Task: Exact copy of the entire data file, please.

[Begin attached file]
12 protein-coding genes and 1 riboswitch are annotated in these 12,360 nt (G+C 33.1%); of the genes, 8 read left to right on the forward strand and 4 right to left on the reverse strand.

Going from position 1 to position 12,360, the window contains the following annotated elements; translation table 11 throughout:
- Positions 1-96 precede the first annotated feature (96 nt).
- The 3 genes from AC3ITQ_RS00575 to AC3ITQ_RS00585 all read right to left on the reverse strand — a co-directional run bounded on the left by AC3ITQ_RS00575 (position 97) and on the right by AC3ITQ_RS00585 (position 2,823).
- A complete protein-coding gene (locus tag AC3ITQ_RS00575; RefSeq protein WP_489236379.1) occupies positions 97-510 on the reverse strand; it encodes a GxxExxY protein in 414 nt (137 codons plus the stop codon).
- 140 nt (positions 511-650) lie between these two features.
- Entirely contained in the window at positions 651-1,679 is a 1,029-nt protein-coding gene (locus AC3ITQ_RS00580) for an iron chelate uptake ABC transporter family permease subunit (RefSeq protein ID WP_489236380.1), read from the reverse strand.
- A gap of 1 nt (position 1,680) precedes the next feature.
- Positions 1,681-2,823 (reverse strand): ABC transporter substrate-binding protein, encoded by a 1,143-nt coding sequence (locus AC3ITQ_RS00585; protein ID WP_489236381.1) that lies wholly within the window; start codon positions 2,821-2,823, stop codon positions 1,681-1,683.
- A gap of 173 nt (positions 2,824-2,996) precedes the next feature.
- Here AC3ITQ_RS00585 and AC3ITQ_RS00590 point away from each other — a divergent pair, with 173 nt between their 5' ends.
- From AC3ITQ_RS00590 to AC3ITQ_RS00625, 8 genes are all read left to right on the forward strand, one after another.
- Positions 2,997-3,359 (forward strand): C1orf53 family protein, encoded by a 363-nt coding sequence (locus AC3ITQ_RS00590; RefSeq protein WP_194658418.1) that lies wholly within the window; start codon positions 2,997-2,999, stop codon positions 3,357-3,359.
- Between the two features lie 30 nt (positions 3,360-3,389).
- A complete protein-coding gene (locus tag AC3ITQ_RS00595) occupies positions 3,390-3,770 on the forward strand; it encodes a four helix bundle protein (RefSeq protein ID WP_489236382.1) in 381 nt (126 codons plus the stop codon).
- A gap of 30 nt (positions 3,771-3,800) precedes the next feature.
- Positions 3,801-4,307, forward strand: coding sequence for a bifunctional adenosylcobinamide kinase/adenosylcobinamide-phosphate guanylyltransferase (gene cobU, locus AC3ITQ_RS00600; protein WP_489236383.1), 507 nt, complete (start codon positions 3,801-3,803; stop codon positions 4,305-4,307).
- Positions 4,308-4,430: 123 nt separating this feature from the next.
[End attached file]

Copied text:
12 protein-coding genes and 1 riboswitch are annotated in these 12,360 nt (G+C 33.1%); of the genes, 8 read left to right on the forward strand and 4 right to left on the reverse strand.

Going from position 1 to position 12,360, the window contains the following annotated elements; translation table 11 throughout:
- Positions 1-96 precede the first annotated feature (96 nt).
- The 3 genes from AC3ITQ_RS00575 to AC3ITQ_RS00585 all read right to left on the reverse strand — a co-directional run bounded on the left by AC3ITQ_RS00575 (position 97) and on the right by AC3ITQ_RS00585 (position 2,823).
- A complete protein-coding gene (locus tag AC3ITQ_RS00575; RefSeq protein WP_489236379.1) occupies positions 97-510 on the reverse strand; it encodes a GxxExxY protein in 414 nt (137 codons plus the stop codon).
- 140 nt (positions 511-650) lie between these two features.
- Entirely contained in the window at positions 651-1,679 is a 1,029-nt protein-coding gene (locus AC3ITQ_RS00580) for an iron chelate uptake ABC transporter family permease subunit (RefSeq protein ID WP_489236380.1), read from the reverse strand.
- A gap of 1 nt (position 1,680) precedes the next feature.
- Positions 1,681-2,823 (reverse strand): ABC transporter substrate-binding protein, encoded by a 1,143-nt coding sequence (locus AC3ITQ_RS00585; protein ID WP_489236381.1) that lies wholly within the window; start codon positions 2,821-2,823, stop codon positions 1,681-1,683.
- A gap of 173 nt (positions 2,824-2,996) precedes the next feature.
- Here AC3ITQ_RS00585 and AC3ITQ_RS00590 point away from each other — a divergent pair, with 173 nt between their 5' ends.
- From AC3ITQ_RS00590 to AC3ITQ_RS00625, 8 genes are all read left to right on the forward strand, one after another.
- Positions 2,997-3,359 (forward strand): C1orf53 family protein, encoded by a 363-nt coding sequence (locus AC3ITQ_RS00590; RefSeq protein WP_194658418.1) that lies wholly within the window; start codon positions 2,997-2,999, stop codon positions 3,357-3,359.
- Between the two features lie 30 nt (positions 3,360-3,389).
- A complete protein-coding gene (locus tag AC3ITQ_RS00595) occupies positions 3,390-3,770 on the forward strand; it encodes a four helix bundle protein (RefSeq protein ID WP_489236382.1) in 381 nt (126 codons plus the stop codon).
- A gap of 30 nt (positions 3,771-3,800) precedes the next feature.
- Positions 3,801-4,307, forward strand: coding sequence for a bifunctional adenosylcobinamide kinase/adenosylcobinamide-phosphate guanylyltransferase (gene cobU, locus AC3ITQ_RS00600; protein WP_489236383.1), 507 nt, complete (start codon positions 3,801-3,803; stop codon positions 4,305-4,307).
- Positions 4,308-4,430: 123 nt separating this feature from the next.